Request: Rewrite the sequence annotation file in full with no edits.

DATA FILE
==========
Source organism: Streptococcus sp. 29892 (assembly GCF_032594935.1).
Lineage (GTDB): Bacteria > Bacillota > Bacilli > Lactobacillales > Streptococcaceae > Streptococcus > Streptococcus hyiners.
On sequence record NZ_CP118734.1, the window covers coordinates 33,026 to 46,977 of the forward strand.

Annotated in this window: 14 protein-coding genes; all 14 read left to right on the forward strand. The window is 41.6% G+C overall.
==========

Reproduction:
Source organism: Streptococcus sp. 29892 (assembly GCF_032594935.1).
Lineage (GTDB): Bacteria > Bacillota > Bacilli > Lactobacillales > Streptococcaceae > Streptococcus > Streptococcus hyiners.
On sequence record NZ_CP118734.1, the window covers coordinates 33,026 to 46,977 of the forward strand.

Annotated in this window: 14 protein-coding genes; all 14 read left to right on the forward strand. The window is 41.6% G+C overall.